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jammed: A term used to describe contact made just above the hands on the bat handle. Hitters often get jammed on a inside fastball if they have long, sweeping swings. In order to hit the ball with the barrel, they must make contact well out in front, usually pulling the ball . Being too late, exposes the handle, resulting in contact just above the hands causing vibration. Some hitters using metal bats are strong enough to still carry the ball over the infielders when jammed. When using wooden bats, hitters getting jammed normally results in a broken bat. This is one of the biggest adjustments that hitters make going into pro ball. Hitters with short, compact swings have less difficulty in making adjustments to wooden bats.

kinetic energy: Energy due to an objects motion. The formula for kinetic energy is KE = 1/2 mv2 where m stands for mass and v represents velocity. This formula has great implications for understanding the relationship between bat weight and bat speed, and how each factor affects the energy that’s imparted to the ball. Increases to the mass of the bat (weight) are directly proportional to increases in the bat's kinetic energy. By holding velocity constant, and slightly increasing the bat’s mass (weight), we it’s KE would increase proportionately.. However, if we were to hold its mass constant, and increase its velocity, the KE would increase with the square of the velocity. Consequently, picking a bat that we could swing at a higher velocity would have a greater impact on its KE, because KE increases by the square of its velocity . In laymen’s terms, the greater the batspeed, the more power a hitter will have.

knob to the ball: A phrase used by instructors to describe a hand path emphasizing the bottom hand pulling the knob straight to the inside of the ball. As the knob goes down, the barrel stay up, eliminating the problem of dropping the barrel and uppercutting.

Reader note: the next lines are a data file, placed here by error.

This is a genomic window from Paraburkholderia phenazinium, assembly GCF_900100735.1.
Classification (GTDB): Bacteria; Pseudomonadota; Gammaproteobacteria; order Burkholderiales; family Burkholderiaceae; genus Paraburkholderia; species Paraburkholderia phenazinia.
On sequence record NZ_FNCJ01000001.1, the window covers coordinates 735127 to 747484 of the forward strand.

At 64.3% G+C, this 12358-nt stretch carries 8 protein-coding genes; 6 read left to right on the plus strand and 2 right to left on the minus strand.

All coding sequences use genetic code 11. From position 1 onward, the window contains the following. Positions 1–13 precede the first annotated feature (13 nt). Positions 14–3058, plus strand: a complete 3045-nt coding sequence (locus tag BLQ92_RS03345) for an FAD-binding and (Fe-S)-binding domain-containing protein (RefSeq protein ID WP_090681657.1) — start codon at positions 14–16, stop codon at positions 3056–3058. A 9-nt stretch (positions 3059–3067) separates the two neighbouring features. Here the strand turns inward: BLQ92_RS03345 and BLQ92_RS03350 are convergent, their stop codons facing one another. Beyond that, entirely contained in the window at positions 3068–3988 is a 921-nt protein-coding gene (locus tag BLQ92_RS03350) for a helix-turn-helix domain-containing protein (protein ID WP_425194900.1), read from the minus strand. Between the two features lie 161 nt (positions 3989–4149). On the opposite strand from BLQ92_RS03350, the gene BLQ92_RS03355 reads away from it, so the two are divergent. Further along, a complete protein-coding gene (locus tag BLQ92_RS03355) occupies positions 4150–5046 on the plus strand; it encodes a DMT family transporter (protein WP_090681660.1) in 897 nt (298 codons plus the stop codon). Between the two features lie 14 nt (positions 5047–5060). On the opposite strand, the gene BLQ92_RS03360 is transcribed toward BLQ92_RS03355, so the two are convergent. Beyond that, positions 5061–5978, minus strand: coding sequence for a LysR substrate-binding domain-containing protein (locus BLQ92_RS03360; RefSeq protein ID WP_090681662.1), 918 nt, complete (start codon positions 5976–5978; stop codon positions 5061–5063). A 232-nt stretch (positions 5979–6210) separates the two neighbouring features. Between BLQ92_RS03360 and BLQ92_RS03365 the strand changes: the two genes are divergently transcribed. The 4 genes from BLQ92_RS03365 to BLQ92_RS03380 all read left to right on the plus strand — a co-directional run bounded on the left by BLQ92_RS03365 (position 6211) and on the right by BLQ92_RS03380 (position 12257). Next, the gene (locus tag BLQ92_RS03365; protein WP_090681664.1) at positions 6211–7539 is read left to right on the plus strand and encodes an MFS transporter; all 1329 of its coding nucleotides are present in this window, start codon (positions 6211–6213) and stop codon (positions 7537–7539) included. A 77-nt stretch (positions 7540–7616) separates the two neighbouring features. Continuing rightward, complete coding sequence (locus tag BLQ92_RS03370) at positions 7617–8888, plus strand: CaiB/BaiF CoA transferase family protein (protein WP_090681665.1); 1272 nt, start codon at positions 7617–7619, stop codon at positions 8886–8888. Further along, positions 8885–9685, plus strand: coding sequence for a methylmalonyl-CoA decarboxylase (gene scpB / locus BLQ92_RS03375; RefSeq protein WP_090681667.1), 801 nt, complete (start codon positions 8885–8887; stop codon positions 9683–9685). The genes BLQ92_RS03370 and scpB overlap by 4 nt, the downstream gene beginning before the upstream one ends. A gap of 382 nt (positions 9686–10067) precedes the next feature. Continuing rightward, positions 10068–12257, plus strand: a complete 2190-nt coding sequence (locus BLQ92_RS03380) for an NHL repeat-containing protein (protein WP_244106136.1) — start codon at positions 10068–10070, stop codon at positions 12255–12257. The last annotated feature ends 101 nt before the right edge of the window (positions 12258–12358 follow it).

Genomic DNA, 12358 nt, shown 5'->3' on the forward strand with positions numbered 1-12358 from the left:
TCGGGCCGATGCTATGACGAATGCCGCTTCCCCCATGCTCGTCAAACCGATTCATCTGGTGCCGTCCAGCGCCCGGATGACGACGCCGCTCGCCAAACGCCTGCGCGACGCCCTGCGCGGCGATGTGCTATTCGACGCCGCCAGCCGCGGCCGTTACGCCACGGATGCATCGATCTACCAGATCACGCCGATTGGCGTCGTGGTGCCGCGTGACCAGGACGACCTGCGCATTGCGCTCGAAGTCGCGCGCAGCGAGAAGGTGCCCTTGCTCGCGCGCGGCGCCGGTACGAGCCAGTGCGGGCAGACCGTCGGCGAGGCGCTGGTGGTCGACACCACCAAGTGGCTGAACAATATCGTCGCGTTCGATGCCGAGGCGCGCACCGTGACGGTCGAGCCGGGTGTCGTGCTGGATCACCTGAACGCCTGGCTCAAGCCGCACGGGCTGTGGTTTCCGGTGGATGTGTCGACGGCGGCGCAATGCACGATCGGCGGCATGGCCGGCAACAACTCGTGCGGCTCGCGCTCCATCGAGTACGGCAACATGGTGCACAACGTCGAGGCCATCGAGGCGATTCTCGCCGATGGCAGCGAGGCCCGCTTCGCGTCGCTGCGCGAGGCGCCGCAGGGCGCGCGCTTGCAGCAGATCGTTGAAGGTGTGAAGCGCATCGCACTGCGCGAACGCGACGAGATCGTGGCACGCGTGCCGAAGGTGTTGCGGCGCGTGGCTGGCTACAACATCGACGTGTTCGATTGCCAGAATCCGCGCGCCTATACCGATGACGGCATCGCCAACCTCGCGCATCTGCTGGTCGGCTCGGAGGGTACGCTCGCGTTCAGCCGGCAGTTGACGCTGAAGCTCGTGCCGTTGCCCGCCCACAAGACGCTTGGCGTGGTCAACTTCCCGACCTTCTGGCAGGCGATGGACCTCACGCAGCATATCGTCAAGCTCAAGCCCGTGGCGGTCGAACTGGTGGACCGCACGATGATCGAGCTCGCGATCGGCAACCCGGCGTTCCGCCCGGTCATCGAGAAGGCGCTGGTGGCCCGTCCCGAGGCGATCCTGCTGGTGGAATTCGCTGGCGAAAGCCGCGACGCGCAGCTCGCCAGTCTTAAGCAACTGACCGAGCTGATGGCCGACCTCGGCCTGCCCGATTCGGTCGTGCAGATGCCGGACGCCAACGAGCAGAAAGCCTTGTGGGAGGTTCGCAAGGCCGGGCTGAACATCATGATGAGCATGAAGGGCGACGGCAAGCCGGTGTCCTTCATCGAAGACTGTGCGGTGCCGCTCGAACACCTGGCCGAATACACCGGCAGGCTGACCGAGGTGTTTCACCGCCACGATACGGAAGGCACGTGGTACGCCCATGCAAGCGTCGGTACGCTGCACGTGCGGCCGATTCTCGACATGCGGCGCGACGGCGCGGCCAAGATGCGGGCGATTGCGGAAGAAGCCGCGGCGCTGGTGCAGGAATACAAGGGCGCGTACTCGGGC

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launch position: A term that describes the location of the hands around the back shoulder after loading occurs. The hands move to this position before they go forward. (see also hitch position)
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lever: A simple machine consisting of a long rigid bar. A bat is a lever. Levers are classified according to where the force (f) and resistance (r) are applied in relation to the fulcrum (pivot point). A bat is a third class lever, which is favored for developing speed. Most striking sports such as golf and tennis involve equipment that are third class levers. (golf club, tennis racquet) These levers are used generate high head speeds developing higher kinetic energy, so greater force is transferred to the ball. see bat.
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line drive: A term used to describe hard contact in which the ball travels roughly parallel to the ground for a distance before dropping. Approximately 80% of line drive contact results in hits, versus 20% of fly balls, and 30% of ground balls, respectively.

linear: A term that describes a classification of motion of an object moving in a straight line, as opposed to rotating around a point. (rotation)

linear transfer method: This method of hitting is based on a tremendous weight shift from the back side to the front side. From a side view, the hitter’s center of gravity makes a pronounced move forward during the swing. This style normally results in the head also moving forward as hitters maintain dynamic balance. Less emphasis is placed on a back foot pivot and back hip commitment since the hitter is less dependent of developing force through the rotation of the lower body and hip action. As the weight is received against a firm frontside, the back foot moves forward, and can actually be pulled off the ground at contact. Many feel that this method keeps the barrel through contact longer than the rotational method.